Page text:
Once I got the dough ready, forming the pretzels is actually easier than you think might be. I cut the dough using the good old snake technique, see below. [You cut it into a long equally-wide piece. This allows you to more can easily judge how wide to cut the portions with a bench knife.

make a snakecut the dough into equal pieces


Then I weighed out equal portions. Then I formed them like this before they went into the baking soda bath.

roll a snake or rope

form a loopturn the dough overpress down the endspretzel ready for bathtime


One last pretzel related note. I was getting all excited to share this recipe with you last week, and tell you all of that, but I ran out of time. I was heading out of town for my high school reunion. [I went to George School. Which is pretty much the coolest high school ever. And I didn’t want to miss seeing my old friends.] When I got to the party on Saturday evening, I knew that the timing of this post was just right because my friend arrived to the party with two glorious boxes of fresher than fresh soft Philadelphia pretzels. I had two.Philadelphia Prezels



whole-wheat pretzels

  • Author: Katie Webster
  • Prep Time: 1 hour
  • Total Time: 24 hours
  • Yield: 8 servings 1x
  • Cuisine: American




  • 1 ¾ cups (7 ¼ ounces) white whole-wheat flour
  • 1 ¼ cup room temperature water
  • generous pinch instant yeast


  • 1 ½ cups bread flour
  • 1 tablespoon softened butter
  • 1 ½ teaspoons salt
  • 1 teaspoon yeast
  • 1 teaspoon barley malt syrup

Water Bath

  • 12 cups water
  • 3 tablespoons baking soda


  • 1 large egg, beaten
  • coarse salt
  • seeds


  1. Make Preferment: Whisk white whole-wheat flour, water and pinch of yeast in a large bowl. Cover and let sit on the counter overnight, or refrigerate 20 hours.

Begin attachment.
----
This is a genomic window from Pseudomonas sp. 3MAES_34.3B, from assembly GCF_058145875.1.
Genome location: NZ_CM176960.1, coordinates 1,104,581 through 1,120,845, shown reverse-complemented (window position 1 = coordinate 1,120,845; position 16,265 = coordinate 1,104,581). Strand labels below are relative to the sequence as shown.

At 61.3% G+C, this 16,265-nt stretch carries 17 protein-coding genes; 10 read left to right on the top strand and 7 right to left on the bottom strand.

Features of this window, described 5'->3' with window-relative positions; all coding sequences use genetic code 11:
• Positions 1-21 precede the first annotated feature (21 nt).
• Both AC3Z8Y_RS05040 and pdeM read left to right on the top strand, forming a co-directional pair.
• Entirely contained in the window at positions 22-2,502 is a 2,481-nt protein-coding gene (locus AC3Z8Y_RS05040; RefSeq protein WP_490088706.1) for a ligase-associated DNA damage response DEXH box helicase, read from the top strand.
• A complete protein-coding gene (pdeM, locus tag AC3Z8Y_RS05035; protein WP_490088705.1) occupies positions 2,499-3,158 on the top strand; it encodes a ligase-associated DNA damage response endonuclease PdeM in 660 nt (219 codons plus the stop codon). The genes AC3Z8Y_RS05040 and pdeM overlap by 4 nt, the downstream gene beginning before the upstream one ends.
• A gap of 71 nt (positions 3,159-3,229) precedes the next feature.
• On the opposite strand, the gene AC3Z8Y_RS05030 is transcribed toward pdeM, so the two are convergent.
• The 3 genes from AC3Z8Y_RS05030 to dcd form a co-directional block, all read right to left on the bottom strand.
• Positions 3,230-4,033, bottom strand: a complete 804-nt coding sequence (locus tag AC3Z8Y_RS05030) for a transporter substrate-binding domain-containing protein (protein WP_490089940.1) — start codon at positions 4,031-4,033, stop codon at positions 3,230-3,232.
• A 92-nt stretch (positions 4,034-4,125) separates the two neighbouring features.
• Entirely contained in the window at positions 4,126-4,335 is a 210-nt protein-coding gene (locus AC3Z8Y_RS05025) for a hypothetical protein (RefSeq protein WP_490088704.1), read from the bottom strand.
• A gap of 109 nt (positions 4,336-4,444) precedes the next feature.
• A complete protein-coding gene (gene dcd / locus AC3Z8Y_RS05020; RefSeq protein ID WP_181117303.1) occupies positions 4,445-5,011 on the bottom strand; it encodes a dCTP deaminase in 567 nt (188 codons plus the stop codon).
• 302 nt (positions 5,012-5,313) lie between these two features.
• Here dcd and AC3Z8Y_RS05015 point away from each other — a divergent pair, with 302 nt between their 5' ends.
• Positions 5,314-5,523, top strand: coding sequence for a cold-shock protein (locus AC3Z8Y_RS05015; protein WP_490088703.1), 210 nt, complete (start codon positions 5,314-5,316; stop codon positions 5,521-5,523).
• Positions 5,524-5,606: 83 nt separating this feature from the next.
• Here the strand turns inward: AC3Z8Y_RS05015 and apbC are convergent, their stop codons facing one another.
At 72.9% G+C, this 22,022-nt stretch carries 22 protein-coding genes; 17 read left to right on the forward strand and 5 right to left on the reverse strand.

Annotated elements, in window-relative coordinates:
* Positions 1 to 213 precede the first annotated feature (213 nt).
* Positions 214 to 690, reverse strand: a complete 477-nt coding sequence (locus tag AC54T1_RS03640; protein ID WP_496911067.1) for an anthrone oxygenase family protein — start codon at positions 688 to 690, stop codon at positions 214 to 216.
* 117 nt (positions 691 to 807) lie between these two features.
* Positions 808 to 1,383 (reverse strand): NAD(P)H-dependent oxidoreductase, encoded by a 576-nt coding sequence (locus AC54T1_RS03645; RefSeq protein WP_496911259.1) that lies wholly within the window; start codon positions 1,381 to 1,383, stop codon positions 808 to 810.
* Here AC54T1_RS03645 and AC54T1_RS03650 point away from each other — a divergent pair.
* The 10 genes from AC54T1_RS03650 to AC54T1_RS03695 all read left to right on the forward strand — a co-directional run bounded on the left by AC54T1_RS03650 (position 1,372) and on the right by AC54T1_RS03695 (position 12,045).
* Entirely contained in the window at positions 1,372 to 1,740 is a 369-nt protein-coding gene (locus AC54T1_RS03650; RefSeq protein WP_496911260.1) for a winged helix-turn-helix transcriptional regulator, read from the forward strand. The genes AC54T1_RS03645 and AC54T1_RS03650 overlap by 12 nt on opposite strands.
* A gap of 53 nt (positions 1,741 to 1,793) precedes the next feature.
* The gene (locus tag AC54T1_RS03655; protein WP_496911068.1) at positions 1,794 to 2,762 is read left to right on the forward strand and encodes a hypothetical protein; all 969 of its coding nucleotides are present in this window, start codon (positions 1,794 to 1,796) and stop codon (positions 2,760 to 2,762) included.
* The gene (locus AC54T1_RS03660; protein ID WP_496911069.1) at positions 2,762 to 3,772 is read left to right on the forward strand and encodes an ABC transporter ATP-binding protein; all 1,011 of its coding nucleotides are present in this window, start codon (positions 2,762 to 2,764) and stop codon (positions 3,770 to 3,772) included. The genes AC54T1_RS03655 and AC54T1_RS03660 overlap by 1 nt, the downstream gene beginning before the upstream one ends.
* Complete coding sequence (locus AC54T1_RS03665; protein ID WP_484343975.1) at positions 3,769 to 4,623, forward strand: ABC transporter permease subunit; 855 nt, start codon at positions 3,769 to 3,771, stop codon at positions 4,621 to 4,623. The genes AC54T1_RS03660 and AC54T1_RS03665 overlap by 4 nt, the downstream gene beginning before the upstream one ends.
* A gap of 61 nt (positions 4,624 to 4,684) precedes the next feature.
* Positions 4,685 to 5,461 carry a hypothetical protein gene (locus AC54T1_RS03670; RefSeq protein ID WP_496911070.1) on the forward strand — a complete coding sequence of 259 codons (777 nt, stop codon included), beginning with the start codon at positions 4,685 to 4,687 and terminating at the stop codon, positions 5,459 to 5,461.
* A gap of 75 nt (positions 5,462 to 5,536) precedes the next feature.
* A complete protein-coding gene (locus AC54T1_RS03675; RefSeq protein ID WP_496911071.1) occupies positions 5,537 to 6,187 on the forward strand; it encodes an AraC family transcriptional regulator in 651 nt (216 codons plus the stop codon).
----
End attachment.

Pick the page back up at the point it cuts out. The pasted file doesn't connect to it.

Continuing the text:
2. Make Dough: Stir bread flour, softened butter, salt, 1 teaspoon yeast, and barley syrup into the preferment until it is too difficult to work with a spoon, and then work with hands in the bowl until the dough comes together in a sticky mass. Turn out onto a lightly floured surface and knead until the ball of dough is smooth and elastic. (Do not mix in extra flour. The dough will seem a little tacky at first, but will improve in texture as you work it.) Transfer to a clean bowl, cover with plastic and set aside in a warm place to rise until doubled in size, 1 to 2 hours.
  3. Prepare Water Bath: Bring water and baking soda to a boil in a large flame-proof roasting pan, or large wide pot. Coat a large baking sheet with cooking spray. Preheat oven to 425 degrees F.
  4. Meanwhile, turn-out dough onto a lightly floured surface, and flatten and cut into 8 equal pieces, about 3 ½ ounces each. See photos for snake technique. Roll each dough into long even ropes, about 22-inches long. Shape into pretzel by forming a loop at the bottom and then twisting the top over one time. Wrap the tails down to the opposite bottom side and press them down to adhere.
  5. Transfer four pretzels to the boiling baking soda bath and allow to blanch until they are puffed up, 1 to 2 minutes. Transfer the pretzels to a clean dish towel to drain off the excess moisture before transferring them to the prepared baking sheet. Repeat with the second batch, making sure that the water comes to a boil again before adding them to the bath.
  6. Top Pretzels: Brush all of the pretzels with the egg using a pastry brush. Sprinkle the coarse salt and seeds over the pretzels. Bake until dark golden and the exterior is set up, 12 to 14 minutes.


  • Serving Size: 1 pretzel